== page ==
U.S. retail sales in April were virtually unchanged from March, according to a Commerce Department report released Wednesday morning.
This latest reading follows a revised 1.1% increase in March from February, up from an earlier reported 0.9% gain.
Compared to April 2014, retail sales were 0.9% higher -- much less than the year-over year growth of 4.7% in April 2014 compared to a year before. Sales in February through April of this year increased 1.5% from the same time last year.
The lack of an increase in April came as a bit of a surprise to some analysts, who were expecting an increase due to gasoline prices remaining about $1 per gallon less than a year ago. Apparently consumers are socking those savings away rather than spending.
Sales in April at auto dealers, as well as appliance and electronics stores, fell 0.4%, while furniture store sales dropped 0.9%.
“No matter how you slice it, April sales were downright weak," said Sterne Agee Chief Economist Lindsey Piegza. "Any lingering claim that the weakness at the start of the year was solely the result of unseasonably cold winter weather has now officially been squashed. Clearly the consumer remains under pressure resulting from fundamental weakness as opposed to Mother Nature, including lackluster job opportunities and minimal income growth.”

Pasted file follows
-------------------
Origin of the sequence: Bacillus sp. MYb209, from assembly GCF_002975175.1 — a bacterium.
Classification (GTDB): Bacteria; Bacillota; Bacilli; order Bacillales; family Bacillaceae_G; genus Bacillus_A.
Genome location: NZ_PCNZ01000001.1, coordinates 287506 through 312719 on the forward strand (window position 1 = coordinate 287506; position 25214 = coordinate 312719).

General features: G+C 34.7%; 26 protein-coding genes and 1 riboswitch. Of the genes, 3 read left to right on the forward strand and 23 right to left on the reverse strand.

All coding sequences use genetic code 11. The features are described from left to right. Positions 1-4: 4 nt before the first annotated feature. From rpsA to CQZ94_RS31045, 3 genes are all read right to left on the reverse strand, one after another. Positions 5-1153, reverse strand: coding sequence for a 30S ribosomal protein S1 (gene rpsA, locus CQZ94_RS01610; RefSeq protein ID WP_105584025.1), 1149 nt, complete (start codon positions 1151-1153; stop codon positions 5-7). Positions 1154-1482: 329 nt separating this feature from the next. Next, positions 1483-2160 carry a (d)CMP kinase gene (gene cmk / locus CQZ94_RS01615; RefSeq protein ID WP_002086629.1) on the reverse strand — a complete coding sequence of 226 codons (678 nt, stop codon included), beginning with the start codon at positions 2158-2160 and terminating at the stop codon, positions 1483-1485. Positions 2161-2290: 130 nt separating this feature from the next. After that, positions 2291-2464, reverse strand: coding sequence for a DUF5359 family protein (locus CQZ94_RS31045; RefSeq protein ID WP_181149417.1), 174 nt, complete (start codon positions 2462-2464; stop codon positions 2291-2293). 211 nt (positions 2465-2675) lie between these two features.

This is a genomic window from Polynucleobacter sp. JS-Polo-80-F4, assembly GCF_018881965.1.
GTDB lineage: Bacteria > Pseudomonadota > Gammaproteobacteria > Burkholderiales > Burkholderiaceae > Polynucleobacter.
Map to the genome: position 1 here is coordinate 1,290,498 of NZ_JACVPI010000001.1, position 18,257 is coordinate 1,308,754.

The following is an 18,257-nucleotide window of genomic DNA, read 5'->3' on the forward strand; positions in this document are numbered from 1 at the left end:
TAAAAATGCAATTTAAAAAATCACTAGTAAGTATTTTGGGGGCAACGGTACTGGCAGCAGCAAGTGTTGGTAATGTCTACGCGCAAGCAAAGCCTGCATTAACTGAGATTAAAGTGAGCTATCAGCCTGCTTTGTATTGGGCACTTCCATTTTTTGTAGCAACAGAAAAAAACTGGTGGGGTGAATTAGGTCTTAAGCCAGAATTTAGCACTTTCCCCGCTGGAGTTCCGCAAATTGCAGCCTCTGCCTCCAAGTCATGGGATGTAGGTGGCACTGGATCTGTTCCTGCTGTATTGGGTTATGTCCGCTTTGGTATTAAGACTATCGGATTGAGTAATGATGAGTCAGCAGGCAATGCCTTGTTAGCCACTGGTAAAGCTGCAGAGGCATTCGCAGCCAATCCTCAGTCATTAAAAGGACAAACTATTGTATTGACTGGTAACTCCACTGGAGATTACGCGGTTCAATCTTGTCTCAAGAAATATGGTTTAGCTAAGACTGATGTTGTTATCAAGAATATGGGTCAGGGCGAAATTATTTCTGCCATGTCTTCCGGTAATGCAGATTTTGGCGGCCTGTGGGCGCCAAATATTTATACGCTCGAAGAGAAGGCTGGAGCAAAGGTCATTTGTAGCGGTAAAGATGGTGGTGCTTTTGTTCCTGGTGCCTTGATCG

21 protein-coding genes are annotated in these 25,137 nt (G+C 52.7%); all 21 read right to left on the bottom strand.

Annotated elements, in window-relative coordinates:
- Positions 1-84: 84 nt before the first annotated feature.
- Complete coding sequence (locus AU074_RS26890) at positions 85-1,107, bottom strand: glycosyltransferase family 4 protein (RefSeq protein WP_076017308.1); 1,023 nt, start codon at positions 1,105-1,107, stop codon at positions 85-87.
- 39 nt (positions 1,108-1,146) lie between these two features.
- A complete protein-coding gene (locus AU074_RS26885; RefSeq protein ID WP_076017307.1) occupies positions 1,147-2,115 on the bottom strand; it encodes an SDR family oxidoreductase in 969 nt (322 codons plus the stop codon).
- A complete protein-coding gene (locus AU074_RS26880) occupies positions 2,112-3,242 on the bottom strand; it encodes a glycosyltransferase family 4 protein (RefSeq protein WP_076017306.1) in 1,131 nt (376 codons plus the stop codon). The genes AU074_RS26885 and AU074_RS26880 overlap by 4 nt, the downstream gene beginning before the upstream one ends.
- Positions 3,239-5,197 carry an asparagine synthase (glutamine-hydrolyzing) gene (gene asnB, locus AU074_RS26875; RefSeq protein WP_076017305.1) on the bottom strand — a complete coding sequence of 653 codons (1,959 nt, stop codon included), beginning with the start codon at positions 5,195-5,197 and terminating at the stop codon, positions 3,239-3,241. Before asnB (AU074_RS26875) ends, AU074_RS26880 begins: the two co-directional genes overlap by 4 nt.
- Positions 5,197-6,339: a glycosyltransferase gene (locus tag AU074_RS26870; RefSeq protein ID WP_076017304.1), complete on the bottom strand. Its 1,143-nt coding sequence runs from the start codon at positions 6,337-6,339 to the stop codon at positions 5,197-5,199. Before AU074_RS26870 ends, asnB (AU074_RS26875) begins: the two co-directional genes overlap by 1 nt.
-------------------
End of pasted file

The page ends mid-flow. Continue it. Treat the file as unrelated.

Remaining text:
She said from the Federal Reserve’s perspective, this disappointing retail report further solidifies its more muted tone on the economy, keeping interest rate hikes off the table for quite some time.
“After all, as a consumer-based economy, if the consumer is retreating, expectations for growth are unlikely to be met,” she said. “With such a weak start out of the gate, the economy will now have to maintain a greater than 3% gross domestic product pace in order to meet even the Fed’s new, lower bar of expectations.”
Figures released late last month show the GDP in the first quarter of the year increased at an annual rate of just 0.2%, down from a 2.2% rate in the final quarter of 2014 and far below many expectations.